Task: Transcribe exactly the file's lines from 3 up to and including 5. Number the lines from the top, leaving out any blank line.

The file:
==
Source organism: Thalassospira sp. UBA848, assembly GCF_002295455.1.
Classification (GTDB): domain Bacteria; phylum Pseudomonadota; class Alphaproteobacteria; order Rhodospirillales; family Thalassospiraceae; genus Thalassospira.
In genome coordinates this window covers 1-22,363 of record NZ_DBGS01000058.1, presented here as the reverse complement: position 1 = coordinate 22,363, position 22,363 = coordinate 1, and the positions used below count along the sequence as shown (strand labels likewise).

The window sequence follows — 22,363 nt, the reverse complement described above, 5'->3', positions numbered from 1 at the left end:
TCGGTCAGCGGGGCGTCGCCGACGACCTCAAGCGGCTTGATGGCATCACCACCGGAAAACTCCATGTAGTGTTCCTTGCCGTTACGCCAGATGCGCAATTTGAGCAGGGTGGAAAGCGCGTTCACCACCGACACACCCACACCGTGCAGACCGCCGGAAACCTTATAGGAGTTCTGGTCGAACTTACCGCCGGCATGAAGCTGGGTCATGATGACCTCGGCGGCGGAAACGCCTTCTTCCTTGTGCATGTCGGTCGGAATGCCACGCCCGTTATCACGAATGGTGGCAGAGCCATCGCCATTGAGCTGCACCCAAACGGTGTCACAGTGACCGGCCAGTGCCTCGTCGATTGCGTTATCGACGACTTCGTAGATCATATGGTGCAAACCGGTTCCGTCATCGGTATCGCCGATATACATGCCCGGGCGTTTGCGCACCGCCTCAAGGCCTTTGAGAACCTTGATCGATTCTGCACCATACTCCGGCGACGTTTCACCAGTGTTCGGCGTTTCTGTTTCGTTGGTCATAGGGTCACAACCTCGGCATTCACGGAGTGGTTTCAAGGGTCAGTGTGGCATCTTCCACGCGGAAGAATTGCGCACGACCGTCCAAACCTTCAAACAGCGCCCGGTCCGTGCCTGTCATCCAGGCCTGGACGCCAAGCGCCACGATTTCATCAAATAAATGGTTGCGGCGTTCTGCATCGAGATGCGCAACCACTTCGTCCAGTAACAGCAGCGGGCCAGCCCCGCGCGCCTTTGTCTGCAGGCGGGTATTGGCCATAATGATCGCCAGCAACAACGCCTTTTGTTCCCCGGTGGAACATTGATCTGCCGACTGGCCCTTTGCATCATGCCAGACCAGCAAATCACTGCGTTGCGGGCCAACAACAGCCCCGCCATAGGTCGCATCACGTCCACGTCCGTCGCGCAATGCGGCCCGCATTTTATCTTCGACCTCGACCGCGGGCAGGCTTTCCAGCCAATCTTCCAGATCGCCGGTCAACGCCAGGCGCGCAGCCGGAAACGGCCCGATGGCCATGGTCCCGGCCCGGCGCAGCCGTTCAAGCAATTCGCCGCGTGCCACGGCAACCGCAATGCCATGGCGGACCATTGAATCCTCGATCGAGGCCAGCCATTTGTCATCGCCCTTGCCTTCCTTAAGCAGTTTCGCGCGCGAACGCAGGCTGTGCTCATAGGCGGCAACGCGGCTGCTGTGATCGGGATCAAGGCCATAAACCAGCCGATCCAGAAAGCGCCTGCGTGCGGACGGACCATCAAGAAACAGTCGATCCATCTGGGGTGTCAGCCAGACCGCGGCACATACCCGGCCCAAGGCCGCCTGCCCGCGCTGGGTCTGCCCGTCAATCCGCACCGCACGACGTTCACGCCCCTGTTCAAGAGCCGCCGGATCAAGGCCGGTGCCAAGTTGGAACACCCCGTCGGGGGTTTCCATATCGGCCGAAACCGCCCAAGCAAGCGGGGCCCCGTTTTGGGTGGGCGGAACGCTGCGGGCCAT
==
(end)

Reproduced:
In genome coordinates this window covers 1-22,363 of record NZ_DBGS01000058.1, presented here as the reverse complement: position 1 = coordinate 22,363, position 22,363 = coordinate 1, and the positions used below count along the sequence as shown (strand labels likewise).

The window sequence follows — 22,363 nt, the reverse complement described above, 5'->3', positions numbered from 1 at the left end:
TCGGTCAGCGGGGCGTCGCCGACGACCTCAAGCGGCTTGATGGCATCACCACCGGAAAACTCCATGTAGTGTTCCTTGCCGTTACGCCAGATGCGCAATTTGAGCAGGGTGGAAAGCGCGTTCACCACCGACACACCCACACCGTGCAGACCGCCGGAAACCTTATAGGAGTTCTGGTCGAACTTACCGCCGGCATGAAGCTGGGTCATGATGACCTCGGCGGCGGAAACGCCTTCTTCCTTGTGCATGTCGGTCGGAATGCCACGCCCGTTATCACGAATGGTGGCAGAGCCATCGCCATTGAGCTGCACCCAAACGGTGTCACAGTGACCGGCCAGTGCCTCGTCGATTGCGTTATCGACGACTTCGTAGATCATATGGTGCAAACCGGTTCCGTCATCGGTATCGCCGATATACATGCCCGGGCGTTTGCGCACCGCCTCAAGGCCTTTGAGAACCTTGATCGATTCTGCACCATACTCCGGCGACGTTTCACCAGTGTTCGGCGTTTCTGTTTCGTTGGTCATAGGGTCACAACCTCGGCATTCACGGAGTGGTTTCAAGGGTCAGTGTGGCATCTTCCACGCGGAAGAATTGCGCACGACCGTCCAAACCTTCAAACAGCGCCCGGTCCGTGCCTGTCATCCAGGCCTGGACGCCAAGCGCCACGATTTCATCAAATAAATGGTTGCGGCGTTCTGCATCGAGATGCGCAACCACTTCGTCCAGTAACAGCAGCGGGCCAGCCCCGCGCGCCTTTGTCTGCAGGCGGGTATTGGCCATAATGATCGCCAGCAACAACGCCTTTTGTTCCCCGGTGGAACATTGATCTGCCGACTGGCCCTTTGCATCATGCCAGACCAGCAAATCACTGCGTTGCGGGCCAACAACAGCCCCGCCATAGGTCGCATCACGTCCACGTCCGTCGCGCAATGCGGCCCGCATTTTATCTTCGACCTCGACCGCGGGCAGGCTTTCCAGCCAATCTTCCAGATCGCCGGTCAACGCCAGGCGCGCAGCCGGAAACGGCCCGATGGCCATGGTCCCGGCCCGGCGCAGCCGTTCAAGCAATTCGCCGCGTGCCACGGCAACCGCAATGCCATGGCGGACCATTGAATCCTCGATCGAGGCCAGCCATTTGTCATCGCCCTTGCCTTCCTTAAGCAGTTTCGCGCGCGAACGCAGGCTGTGCTCATAGGCGGCAACGCGGCTGCTGTGATCGGGATCAAGGCCATAAACCAGCCGATCCAGAAAGCGCCTGCGTGCGGACGGACCATCAAGAAACAGTCGATCCATCTGGGGTGTCAGCCAGACCGCGGCACATACCCGGCCCAAGGCCGCCTGCCCGCGCTGGGTCTGCCCGTCAATCCGCACCGCACGACGTTCACGCCCCTGTTCAAGAGCCGCCGGATCAAGGCCGGTGCCAAGTTGGAACACCCCGTCGGGGGTTTCCATATCGGCCGAAACCGCCCAAGCAAGCGGGGCCCCGTTTTGGGTGGGCGGAACGCTGCGGGCCAT